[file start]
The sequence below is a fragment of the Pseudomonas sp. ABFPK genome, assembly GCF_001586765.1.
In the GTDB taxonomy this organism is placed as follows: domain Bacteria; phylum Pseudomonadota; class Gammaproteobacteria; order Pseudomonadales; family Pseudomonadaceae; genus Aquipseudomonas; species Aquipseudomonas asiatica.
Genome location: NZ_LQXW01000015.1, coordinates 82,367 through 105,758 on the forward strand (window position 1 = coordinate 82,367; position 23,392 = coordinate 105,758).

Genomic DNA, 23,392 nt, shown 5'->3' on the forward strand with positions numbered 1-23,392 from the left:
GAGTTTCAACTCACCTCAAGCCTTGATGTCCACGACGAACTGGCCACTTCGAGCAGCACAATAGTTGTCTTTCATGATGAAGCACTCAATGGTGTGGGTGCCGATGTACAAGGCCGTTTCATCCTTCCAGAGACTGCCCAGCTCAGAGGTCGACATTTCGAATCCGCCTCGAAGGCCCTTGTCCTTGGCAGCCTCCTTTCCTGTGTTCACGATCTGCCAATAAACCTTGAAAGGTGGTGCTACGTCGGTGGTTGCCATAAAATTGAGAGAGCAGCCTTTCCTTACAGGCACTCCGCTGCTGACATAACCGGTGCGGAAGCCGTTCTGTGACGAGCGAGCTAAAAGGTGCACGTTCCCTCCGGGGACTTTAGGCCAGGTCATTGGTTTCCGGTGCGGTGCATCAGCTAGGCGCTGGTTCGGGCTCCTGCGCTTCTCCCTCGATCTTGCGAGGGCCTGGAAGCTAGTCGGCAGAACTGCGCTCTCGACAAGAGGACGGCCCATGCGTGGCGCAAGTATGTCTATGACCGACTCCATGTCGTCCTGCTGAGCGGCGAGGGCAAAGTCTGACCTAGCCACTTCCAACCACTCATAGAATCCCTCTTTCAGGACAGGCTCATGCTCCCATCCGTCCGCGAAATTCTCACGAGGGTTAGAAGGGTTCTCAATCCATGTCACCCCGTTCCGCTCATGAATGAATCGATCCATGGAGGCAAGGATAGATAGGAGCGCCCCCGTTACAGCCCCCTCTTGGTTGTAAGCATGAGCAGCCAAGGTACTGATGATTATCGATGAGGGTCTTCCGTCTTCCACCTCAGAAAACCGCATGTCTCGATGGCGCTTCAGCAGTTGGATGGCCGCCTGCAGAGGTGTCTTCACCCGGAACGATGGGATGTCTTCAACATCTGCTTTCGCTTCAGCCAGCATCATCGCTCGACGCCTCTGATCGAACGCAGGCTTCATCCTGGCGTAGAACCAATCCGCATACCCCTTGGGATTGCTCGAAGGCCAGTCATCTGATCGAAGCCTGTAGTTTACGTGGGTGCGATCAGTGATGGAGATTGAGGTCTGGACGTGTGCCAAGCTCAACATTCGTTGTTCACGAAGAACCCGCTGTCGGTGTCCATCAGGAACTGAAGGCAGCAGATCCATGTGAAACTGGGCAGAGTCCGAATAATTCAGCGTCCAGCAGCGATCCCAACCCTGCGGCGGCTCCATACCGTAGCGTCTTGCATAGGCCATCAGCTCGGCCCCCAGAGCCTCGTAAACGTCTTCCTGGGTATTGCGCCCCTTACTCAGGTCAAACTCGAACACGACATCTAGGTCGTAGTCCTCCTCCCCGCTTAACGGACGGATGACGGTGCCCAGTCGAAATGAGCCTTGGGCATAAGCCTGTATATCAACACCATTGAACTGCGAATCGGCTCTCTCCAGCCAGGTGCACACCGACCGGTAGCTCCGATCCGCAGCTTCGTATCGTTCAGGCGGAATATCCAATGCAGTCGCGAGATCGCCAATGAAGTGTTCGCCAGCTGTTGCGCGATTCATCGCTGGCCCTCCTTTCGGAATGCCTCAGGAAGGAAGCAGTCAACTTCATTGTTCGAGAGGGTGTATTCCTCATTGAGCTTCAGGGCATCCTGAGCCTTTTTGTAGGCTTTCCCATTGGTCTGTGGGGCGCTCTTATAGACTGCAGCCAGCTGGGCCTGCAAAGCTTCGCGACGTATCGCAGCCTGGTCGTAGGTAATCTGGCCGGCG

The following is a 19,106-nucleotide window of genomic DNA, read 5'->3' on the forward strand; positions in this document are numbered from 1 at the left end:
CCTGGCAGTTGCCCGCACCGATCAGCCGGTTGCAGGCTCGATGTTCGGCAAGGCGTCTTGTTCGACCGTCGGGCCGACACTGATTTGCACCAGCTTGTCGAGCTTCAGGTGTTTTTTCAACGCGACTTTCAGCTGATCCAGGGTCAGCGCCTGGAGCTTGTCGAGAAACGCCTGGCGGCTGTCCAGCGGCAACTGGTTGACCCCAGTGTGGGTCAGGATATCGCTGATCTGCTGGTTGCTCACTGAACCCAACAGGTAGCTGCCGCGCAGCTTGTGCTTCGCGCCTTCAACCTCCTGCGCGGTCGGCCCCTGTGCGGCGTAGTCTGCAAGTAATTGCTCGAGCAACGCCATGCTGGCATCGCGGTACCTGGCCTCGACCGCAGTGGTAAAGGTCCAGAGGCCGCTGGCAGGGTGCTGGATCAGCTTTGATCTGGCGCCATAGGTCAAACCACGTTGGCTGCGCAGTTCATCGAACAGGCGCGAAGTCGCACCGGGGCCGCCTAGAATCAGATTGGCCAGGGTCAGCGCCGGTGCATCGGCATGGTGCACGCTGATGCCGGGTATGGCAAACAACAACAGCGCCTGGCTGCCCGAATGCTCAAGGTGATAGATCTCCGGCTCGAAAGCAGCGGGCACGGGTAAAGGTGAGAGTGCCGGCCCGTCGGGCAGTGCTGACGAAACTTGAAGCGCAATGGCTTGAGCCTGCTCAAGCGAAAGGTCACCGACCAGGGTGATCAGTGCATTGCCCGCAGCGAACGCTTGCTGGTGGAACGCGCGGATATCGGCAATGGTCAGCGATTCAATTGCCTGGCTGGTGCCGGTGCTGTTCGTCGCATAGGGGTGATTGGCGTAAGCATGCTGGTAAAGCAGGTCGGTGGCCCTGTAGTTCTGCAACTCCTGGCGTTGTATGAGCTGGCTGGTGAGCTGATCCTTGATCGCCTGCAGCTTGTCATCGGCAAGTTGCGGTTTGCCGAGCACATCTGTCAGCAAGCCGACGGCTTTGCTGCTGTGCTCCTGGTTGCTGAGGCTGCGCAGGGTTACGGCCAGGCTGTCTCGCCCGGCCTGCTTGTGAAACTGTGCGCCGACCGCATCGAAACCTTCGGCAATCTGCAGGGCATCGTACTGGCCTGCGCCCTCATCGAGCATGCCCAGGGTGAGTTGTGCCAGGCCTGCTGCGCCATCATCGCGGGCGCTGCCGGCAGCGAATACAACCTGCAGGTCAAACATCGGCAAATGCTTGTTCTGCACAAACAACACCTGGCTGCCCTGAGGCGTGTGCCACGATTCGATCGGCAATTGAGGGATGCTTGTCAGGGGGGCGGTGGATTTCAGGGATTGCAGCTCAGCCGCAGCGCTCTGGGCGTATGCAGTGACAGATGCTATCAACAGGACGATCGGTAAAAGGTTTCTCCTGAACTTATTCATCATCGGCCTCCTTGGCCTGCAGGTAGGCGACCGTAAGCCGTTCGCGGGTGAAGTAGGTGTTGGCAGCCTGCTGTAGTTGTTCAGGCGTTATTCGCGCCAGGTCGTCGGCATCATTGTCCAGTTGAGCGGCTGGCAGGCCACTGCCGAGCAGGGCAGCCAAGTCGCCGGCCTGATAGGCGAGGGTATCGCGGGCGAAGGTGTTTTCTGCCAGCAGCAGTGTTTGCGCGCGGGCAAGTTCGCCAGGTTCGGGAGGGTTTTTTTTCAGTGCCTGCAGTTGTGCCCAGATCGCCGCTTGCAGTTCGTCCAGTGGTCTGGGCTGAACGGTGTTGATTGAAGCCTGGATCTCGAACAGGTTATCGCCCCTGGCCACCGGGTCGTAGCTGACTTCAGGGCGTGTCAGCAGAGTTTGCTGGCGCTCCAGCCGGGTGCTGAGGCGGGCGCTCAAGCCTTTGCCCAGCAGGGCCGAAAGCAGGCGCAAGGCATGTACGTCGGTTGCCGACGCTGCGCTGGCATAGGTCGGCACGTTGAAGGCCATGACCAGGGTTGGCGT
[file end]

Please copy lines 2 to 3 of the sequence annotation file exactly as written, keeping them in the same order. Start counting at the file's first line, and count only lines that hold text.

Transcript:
In the GTDB taxonomy this organism is placed as follows: domain Bacteria; phylum Pseudomonadota; class Gammaproteobacteria; order Pseudomonadales; family Pseudomonadaceae; genus Aquipseudomonas; species Aquipseudomonas asiatica.
Genome location: NZ_LQXW01000015.1, coordinates 82,367 through 105,758 on the forward strand (window position 1 = coordinate 82,367; position 23,392 = coordinate 105,758).